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Air Show Photography

Heading to an air show with your camera? Have a read of these photography tips before you head out of the door.

|  Sports and Action
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Air shows are a great place for photographers to shoot action shots of planes in flight, plus they are a great day out which means your family will be entertained while you're busy taking photographs. Many take place during the summer months, however there are still several shows planed for Septemeber and October if you're thinking of taking your camera gear along to one. 

Listings for the UK annual airshows can be found on the military air shows website.

Images and tips come courtesy of David Pritchard (discreetphoton). 


Smaller air shows will usually take place much closer to the crowd line, so these are ideal if you don’t have a long lens. Something around the 70-200mm lens on a cropped sensor body is adequate for photographing display teams in most cases. For shots of single aircraft or close-ups of ground displays, add a teleconverter or use a lens with more reach. 

As holding a lens skywards will strain your arms very quickly, especially with heavier lenses, a tripod is useful, however a monopod does take up less space and is less likely to be knocked.

Take lots of memory cards, as they are quickly filled and always pack a raincoat, sunblock and a hat as you never know what the weather will decide to do!


For propeller-driven aircraft, shutter speeds are particularly important as you need to get your shutter speed low enough to get some motion blur in the propellers, or the aircraft will look static. When it comes to jets, choose the fastest speed you can get away with! You'll also need to perfect your panning skills for this type of aircraft.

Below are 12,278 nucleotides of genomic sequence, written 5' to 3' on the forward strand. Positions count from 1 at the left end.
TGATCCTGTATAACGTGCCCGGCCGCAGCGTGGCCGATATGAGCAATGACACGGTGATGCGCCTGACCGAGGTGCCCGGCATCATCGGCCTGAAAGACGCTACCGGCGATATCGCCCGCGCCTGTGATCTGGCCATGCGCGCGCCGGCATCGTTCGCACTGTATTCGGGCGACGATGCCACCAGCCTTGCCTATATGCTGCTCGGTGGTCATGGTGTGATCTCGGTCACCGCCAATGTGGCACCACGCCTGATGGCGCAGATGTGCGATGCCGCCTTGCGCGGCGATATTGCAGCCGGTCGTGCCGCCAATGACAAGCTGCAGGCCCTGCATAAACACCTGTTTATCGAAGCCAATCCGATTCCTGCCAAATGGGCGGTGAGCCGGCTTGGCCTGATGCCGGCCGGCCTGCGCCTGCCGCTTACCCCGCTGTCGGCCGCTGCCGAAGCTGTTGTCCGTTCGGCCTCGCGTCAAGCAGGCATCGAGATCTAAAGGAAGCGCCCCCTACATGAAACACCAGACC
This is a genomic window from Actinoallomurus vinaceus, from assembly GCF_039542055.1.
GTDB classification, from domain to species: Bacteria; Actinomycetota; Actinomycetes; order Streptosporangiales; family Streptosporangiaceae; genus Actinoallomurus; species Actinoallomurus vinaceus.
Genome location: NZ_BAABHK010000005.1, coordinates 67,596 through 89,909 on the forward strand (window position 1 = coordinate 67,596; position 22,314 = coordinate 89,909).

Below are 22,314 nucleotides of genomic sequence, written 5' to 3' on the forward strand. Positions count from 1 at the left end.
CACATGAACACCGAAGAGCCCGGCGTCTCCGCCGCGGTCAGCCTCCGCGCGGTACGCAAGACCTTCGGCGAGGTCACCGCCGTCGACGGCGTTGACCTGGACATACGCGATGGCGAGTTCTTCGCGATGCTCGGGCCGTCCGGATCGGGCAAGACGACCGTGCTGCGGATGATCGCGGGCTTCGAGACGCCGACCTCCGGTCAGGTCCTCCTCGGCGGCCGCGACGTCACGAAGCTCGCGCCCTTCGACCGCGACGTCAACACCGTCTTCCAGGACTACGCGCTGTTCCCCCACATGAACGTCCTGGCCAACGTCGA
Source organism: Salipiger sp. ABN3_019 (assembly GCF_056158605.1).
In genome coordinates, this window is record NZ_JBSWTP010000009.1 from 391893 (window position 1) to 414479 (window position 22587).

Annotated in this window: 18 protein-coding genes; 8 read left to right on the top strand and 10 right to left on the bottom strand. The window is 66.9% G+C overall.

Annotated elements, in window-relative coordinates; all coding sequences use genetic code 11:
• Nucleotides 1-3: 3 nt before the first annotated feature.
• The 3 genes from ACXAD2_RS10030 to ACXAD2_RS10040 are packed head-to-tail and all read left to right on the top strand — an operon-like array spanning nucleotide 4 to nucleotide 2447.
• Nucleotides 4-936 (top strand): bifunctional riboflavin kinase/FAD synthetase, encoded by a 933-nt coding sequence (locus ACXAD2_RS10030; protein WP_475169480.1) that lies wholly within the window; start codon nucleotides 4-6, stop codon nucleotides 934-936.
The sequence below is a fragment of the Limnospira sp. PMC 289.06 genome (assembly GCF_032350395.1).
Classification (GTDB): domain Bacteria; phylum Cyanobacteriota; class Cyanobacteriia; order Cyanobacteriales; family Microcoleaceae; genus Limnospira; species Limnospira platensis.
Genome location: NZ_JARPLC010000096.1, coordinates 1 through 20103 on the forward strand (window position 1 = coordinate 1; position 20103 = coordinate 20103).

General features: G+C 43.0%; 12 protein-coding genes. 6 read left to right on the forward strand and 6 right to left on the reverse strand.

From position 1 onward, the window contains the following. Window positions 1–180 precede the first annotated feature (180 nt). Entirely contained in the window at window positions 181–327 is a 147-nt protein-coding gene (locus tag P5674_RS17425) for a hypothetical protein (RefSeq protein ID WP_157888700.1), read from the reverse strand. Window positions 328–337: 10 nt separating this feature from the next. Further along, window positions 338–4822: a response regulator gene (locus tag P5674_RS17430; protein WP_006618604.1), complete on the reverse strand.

Do note that jets tend to climb very quickly during shows, and are easily lost from your viewfinder, however positioning yourself at the edges of the display area should increase your chance of capturing a more dynamic shot as this is where jets usually slow for turns. Keep an eye out for the afterburners and condensing vapours, which can really lift an image, too. 

As you'll be shooting into a bright scene (the sky) you may need to use exposure compensation. Working manually with spot metering can also help with a bright sky.  It's also worth shooting in RAW as this increases your options in what can be a rapidly-changing set of exposures.

For display teams, a wider angled lens can be handy, as long as your timing is right. They are often accompanied by smoke trails, too, which really help to add a sense of motion and drama to your shots. For this type of imagery, find a spot near the middle of the crowd line to ensure you capture the whole display.


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